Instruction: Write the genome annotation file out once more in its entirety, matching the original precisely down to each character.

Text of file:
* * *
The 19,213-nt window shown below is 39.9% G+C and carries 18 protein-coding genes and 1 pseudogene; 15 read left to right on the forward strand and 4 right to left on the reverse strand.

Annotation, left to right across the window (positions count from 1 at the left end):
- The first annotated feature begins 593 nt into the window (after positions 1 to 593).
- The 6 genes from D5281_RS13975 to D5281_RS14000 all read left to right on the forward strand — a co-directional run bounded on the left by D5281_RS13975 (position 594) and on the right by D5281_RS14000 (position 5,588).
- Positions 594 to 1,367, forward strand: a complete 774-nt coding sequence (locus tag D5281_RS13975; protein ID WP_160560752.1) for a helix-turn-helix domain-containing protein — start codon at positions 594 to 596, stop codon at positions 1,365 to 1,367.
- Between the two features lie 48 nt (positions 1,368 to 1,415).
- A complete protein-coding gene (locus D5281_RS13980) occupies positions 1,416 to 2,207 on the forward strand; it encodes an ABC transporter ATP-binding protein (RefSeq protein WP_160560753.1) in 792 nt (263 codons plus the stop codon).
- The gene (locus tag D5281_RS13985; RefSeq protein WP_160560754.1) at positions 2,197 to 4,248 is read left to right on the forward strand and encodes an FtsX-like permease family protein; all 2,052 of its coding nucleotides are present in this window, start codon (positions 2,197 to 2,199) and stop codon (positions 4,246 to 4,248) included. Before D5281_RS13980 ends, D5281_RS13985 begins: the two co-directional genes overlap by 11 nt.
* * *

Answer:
The 19,213-nt window shown below is 39.9% G+C and carries 18 protein-coding genes and 1 pseudogene; 15 read left to right on the forward strand and 4 right to left on the reverse strand.

Annotation, left to right across the window (positions count from 1 at the left end):
- The first annotated feature begins 593 nt into the window (after positions 1 to 593).
- The 6 genes from D5281_RS13975 to D5281_RS14000 all read left to right on the forward strand — a co-directional run bounded on the left by D5281_RS13975 (position 594) and on the right by D5281_RS14000 (position 5,588).
- Positions 594 to 1,367, forward strand: a complete 774-nt coding sequence (locus tag D5281_RS13975; protein ID WP_160560752.1) for a helix-turn-helix domain-containing protein — start codon at positions 594 to 596, stop codon at positions 1,365 to 1,367.
- Between the two features lie 48 nt (positions 1,368 to 1,415).
- A complete protein-coding gene (locus D5281_RS13980) occupies positions 1,416 to 2,207 on the forward strand; it encodes an ABC transporter ATP-binding protein (RefSeq protein WP_160560753.1) in 792 nt (263 codons plus the stop codon).
- The gene (locus tag D5281_RS13985; RefSeq protein WP_160560754.1) at positions 2,197 to 4,248 is read left to right on the forward strand and encodes an FtsX-like permease family protein; all 2,052 of its coding nucleotides are present in this window, start codon (positions 2,197 to 2,199) and stop codon (positions 4,246 to 4,248) included. Before D5281_RS13980 ends, D5281_RS13985 begins: the two co-directional genes overlap by 11 nt.